NIEHS kicked off its month-long celebration of World Autism Awareness month with a seminar April 2 by NIEHS-funded researcher Rebecca Schmidt, Ph.D., from the University of California, Davis, as well as a social media event and webinar.
Autism spectrum disorder, or ASD, is a broad range of conditions that affects communication and behavior. According to the most recent estimates from the U.S. Centers for Disease Control and Prevention (CDC), ASD affects one in 59 children in the U.S.
NIEHS has steadily increased research funding for ASD over the last decade, in response to reports that the risk of autism may be influenced by environmental factors such as air pollution, pesticide exposure, or levels of certain nutrients in the mother’s blood before and during pregnancy.
A link emerges
“We know from previous studies that autism has a neurobiological basis,” Schmidt said during her talk for the Keystone Science Seminar Series. “Folic acid, the synthetic form of folate, is critical for development of the brain and nervous system,” she said.
According to Schmidt, earlier studies showed that taking folic acid early in pregnancy and even before helps reduce neural tube defects and risk for behavior or social problems. That led her to wonder about the relationship between folic acid and autism.
In addition, certain gene variants are present in both mothers and their children with ASD, which suggests a genetic link. Schmidt’s work showed that mothers of children with ASD reported taking fewer prenatal vitamins in the first trimester and in the months before they got pregnant. Could gene-environment interaction be involved?
“We wanted to look at pathways that were involved with folate metabolism,” she said. Her team did this by looking at both prenatal vitamin use and data on gene variants.
“Independent of which genetic variant the mother had, if she didn’t take prenatal vitamins, the baby was at much higher risk for developing ASD,” Schmidt reported. The team is now working to find out the mechanism behind the association between prenatal vitamins and ASD.
Folate is involved in DNA synthesis and repair, which is especially important in a developing fetus, Schmidt explained. Folate is also known to be involved in DNA methylation, a process that can change when genes are active by adding chemical tags, called methyl groups, to DNA. She cited earlier research that showed that the environment can influence DNA methylation.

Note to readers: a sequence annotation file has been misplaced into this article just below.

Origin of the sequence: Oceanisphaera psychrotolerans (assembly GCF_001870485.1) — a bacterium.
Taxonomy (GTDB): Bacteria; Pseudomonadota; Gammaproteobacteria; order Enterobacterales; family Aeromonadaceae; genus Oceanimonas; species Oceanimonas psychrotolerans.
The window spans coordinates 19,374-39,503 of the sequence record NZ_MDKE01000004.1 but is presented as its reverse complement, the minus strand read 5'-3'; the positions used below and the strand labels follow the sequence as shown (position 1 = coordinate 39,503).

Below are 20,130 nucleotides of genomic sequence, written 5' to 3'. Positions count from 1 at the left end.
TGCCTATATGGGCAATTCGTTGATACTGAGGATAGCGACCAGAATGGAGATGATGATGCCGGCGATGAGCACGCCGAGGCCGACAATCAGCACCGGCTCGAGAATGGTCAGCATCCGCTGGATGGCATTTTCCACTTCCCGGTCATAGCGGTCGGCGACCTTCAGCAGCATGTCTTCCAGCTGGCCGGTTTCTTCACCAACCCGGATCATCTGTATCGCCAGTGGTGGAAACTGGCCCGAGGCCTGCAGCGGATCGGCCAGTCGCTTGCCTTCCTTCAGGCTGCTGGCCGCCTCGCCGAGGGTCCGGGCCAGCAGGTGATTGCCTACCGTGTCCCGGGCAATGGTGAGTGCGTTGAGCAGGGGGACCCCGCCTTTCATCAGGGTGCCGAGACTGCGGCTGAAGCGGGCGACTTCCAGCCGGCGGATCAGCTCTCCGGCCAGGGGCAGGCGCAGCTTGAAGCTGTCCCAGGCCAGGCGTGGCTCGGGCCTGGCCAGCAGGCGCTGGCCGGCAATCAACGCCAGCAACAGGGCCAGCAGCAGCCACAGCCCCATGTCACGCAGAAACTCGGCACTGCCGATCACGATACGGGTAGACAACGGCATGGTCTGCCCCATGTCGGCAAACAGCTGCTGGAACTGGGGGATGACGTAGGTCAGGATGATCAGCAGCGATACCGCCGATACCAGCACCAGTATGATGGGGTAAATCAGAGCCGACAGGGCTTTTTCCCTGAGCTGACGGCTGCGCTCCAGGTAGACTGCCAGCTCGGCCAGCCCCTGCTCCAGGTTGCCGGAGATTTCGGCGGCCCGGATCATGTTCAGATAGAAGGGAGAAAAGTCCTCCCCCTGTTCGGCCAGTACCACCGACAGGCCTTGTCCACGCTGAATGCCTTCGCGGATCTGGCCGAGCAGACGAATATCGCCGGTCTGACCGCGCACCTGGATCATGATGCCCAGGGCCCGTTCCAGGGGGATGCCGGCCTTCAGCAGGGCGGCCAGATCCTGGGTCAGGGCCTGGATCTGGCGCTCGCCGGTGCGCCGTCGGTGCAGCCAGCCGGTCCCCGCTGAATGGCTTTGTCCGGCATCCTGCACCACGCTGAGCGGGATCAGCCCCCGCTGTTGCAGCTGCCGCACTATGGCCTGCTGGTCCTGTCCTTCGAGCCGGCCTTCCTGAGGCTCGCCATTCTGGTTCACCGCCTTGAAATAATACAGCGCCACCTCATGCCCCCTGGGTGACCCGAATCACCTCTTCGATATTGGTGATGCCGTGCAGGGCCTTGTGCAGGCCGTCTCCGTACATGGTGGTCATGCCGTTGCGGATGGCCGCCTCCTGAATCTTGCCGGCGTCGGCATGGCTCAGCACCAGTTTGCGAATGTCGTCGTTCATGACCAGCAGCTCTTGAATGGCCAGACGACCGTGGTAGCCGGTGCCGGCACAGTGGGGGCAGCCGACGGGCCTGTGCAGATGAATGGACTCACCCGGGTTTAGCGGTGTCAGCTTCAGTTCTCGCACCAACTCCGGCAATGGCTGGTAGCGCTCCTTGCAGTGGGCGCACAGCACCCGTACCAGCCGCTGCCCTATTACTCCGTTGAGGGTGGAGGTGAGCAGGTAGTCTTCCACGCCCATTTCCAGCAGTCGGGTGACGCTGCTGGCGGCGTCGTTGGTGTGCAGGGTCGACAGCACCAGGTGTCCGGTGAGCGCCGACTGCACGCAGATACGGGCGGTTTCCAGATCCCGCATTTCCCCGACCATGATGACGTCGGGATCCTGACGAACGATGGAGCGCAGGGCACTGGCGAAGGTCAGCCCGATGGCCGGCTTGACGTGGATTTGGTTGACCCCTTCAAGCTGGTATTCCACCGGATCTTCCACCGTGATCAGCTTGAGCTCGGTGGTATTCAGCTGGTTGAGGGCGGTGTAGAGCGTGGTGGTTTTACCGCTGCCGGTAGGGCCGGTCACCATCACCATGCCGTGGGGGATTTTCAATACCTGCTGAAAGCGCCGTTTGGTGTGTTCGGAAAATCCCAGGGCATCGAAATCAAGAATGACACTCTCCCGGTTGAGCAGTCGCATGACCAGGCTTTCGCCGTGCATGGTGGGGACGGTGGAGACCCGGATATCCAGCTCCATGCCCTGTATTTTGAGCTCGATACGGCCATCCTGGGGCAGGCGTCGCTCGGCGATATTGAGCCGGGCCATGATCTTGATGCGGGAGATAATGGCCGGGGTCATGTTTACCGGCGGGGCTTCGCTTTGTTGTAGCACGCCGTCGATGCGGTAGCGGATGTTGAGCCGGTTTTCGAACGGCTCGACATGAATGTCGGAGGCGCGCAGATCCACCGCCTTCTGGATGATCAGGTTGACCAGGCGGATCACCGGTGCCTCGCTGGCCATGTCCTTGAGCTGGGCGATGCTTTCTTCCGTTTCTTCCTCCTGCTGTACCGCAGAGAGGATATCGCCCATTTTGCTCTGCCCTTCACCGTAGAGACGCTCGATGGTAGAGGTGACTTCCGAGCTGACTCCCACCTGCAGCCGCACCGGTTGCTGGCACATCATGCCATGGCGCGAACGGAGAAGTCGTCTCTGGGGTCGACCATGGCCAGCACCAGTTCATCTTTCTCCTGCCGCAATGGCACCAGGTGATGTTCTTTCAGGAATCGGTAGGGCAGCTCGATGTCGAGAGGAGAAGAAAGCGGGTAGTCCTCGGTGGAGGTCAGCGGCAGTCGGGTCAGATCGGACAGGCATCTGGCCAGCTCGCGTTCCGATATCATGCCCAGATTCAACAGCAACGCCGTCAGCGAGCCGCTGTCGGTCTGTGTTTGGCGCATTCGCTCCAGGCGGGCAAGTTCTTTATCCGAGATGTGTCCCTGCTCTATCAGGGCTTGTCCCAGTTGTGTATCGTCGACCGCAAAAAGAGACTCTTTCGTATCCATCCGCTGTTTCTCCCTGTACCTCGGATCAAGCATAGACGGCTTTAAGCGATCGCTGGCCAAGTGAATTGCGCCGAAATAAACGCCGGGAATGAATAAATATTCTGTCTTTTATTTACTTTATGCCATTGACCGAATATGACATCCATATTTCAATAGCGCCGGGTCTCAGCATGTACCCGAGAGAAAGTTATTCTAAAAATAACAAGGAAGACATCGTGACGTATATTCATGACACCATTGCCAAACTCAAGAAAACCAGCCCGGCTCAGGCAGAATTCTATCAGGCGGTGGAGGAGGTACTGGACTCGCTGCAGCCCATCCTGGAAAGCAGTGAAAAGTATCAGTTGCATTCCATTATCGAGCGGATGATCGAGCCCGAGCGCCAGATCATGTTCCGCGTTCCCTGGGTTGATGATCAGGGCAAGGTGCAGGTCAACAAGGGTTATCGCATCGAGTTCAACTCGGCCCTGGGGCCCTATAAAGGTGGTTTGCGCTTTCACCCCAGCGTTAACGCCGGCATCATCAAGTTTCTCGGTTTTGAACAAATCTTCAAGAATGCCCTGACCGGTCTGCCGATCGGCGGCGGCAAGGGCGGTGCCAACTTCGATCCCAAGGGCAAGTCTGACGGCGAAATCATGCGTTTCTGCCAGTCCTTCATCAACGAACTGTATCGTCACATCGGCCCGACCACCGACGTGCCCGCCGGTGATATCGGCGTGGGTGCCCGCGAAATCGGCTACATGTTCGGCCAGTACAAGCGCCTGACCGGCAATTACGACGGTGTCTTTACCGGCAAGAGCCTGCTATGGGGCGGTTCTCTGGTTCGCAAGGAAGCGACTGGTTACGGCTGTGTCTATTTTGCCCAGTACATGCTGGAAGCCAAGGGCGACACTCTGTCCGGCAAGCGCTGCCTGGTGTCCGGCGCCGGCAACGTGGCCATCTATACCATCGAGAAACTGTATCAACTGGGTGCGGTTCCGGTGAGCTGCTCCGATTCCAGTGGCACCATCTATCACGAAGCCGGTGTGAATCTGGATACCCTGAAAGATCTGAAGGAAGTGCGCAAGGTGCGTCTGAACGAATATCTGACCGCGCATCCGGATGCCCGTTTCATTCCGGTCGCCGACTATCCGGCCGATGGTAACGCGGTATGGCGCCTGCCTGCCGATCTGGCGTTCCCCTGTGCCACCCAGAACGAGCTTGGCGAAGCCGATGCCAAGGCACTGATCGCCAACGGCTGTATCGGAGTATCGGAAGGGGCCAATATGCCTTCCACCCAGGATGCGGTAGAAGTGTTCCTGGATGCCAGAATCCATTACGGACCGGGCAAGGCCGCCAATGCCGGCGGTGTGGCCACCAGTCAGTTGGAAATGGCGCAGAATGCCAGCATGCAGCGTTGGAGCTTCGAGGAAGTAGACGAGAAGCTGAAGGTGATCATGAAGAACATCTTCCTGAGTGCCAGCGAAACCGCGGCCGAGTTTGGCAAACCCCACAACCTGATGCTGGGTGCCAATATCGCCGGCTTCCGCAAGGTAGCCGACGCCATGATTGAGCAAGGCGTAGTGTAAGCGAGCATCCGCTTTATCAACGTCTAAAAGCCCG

“This [work] suggests that there may be a way to counter those effects with methyl donors, such as from folic acid,” she said.
Reddit Ask Me Anything — a big success
Shortly after the seminar, Schmidt joined NIEHS scientists for a Reddit Ask Me Anything (AMA) on environmental risk factors of ASD. Cindy Lawler, Ph.D., head of the NIEHS Genes, Environment, and Health Branch, and branch members Astrid Haugen and Amanda Garton hosted the event.
Using Reddit — a news website and discussion forum — NIEHS researchers can reach a potential audience of over 17 million people around the world. Questions are submitted by the Reddit community, and scientists take time to explain their science in an engaging way.
The team answered nearly 30 questions related to such topics as the microbiome’s role in autism, endocrine disruptors, and how the father’s health might contribute to risk of ASD. Check out a few of the questions and answers in the sidebar, or read through them all in the Reddit AMA.
Webinar tackles risk communication challenges
On April 24, the Partnerships for Environmental Public Health (PEPH) addressed communication challenges in a webinar with Craig Newschaffer, Ph.D., from Penn State University and Anny Hui Xiang, Ph.D., from Kaiser Permanente.
The speakers discussed scientific understanding of autism and challenges scientists face when communicating new findings. Specific topics included maternal risk factors for autism, such as diabetes and other conditions relevant to women’s health.
For more World Autism Day events, check out NIEHS Autism Environmental Health Topics.
Citation: Schmidt RJ, Hansen RL, Hartiala J, Allayee H, Schmidt LC, Tancredi DJ, Tassone F, Hertz-Picciotto I. 2011. Prenatal vitamins, one-carbon metabolism gene variants, and risk for autism. Epidemiology 22(4):476–485.
(Sheena Scruggs, Ph.D., is the Digital Outreach Coordinator in the NIEHS Office of Communications and Public Liaison.)